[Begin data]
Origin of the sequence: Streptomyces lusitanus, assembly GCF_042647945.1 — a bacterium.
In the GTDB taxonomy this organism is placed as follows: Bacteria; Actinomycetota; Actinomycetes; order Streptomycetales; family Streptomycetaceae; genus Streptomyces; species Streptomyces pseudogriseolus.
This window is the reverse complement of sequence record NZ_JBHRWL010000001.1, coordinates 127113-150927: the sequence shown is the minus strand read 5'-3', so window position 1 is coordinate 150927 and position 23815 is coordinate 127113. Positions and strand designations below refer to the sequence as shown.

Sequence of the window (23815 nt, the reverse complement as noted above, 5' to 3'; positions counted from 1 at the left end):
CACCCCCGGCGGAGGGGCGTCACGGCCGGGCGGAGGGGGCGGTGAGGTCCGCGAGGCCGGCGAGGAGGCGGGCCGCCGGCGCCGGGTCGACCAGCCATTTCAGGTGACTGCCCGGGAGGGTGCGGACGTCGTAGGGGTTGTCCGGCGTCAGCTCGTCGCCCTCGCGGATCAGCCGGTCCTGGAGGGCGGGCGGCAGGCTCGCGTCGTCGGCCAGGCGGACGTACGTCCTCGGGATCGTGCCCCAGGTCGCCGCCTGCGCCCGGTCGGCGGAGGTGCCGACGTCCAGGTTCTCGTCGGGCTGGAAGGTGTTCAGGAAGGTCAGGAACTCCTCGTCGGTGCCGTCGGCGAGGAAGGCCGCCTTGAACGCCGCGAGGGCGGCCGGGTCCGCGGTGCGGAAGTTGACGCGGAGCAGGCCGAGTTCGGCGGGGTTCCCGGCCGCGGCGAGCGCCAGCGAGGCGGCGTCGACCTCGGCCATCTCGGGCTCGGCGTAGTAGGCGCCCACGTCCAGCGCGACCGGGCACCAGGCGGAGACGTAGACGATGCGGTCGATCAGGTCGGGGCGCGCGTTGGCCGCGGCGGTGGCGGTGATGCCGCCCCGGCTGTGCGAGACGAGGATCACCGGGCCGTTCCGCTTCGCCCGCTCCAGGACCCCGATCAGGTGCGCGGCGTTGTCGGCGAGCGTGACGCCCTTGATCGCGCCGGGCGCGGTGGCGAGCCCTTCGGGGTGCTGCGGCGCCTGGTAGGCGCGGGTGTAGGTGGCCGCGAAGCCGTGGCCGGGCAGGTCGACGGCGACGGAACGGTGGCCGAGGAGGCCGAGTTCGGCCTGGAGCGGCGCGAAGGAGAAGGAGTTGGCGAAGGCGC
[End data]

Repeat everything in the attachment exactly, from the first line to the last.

Origin of the sequence: Streptomyces lusitanus, assembly GCF_042647945.1 — a bacterium.
In the GTDB taxonomy this organism is placed as follows: Bacteria; Actinomycetota; Actinomycetes; order Streptomycetales; family Streptomycetaceae; genus Streptomyces; species Streptomyces pseudogriseolus.
This window is the reverse complement of sequence record NZ_JBHRWL010000001.1, coordinates 127113-150927: the sequence shown is the minus strand read 5'-3', so window position 1 is coordinate 150927 and position 23815 is coordinate 127113. Positions and strand designations below refer to the sequence as shown.

Sequence of the window (23815 nt, the reverse complement as noted above, 5' to 3'; positions counted from 1 at the left end):
CACCCCCGGCGGAGGGGCGTCACGGCCGGGCGGAGGGGGCGGTGAGGTCCGCGAGGCCGGCGAGGAGGCGGGCCGCCGGCGCCGGGTCGACCAGCCATTTCAGGTGACTGCCCGGGAGGGTGCGGACGTCGTAGGGGTTGTCCGGCGTCAGCTCGTCGCCCTCGCGGATCAGCCGGTCCTGGAGGGCGGGCGGCAGGCTCGCGTCGTCGGCCAGGCGGACGTACGTCCTCGGGATCGTGCCCCAGGTCGCCGCCTGCGCCCGGTCGGCGGAGGTGCCGACGTCCAGGTTCTCGTCGGGCTGGAAGGTGTTCAGGAAGGTCAGGAACTCCTCGTCGGTGCCGTCGGCGAGGAAGGCCGCCTTGAACGCCGCGAGGGCGGCCGGGTCCGCGGTGCGGAAGTTGACGCGGAGCAGGCCGAGTTCGGCGGGGTTCCCGGCCGCGGCGAGCGCCAGCGAGGCGGCGTCGACCTCGGCCATCTCGGGCTCGGCGTAGTAGGCGCCCACGTCCAGCGCGACCGGGCACCAGGCGGAGACGTAGACGATGCGGTCGATCAGGTCGGGGCGCGCGTTGGCCGCGGCGGTGGCGGTGATGCCGCCCCGGCTGTGCGAGACGAGGATCACCGGGCCGTTCCGCTTCGCCCGCTCCAGGACCCCGATCAGGTGCGCGGCGTTGTCGGCGAGCGTGACGCCCTTGATCGCGCCGGGCGCGGTGGCGAGCCCTTCGGGGTGCTGCGGCGCCTGGTAGGCGCGGGTGTAGGTGGCCGCGAAGCCGTGGCCGGGCAGGTCGACGGCGACGGAACGGTGGCCGAGGAGGCCGAGTTCGGCCTGGAGCGGCGCGAAGGAGAAGGAGTTGGCGAAGGCGC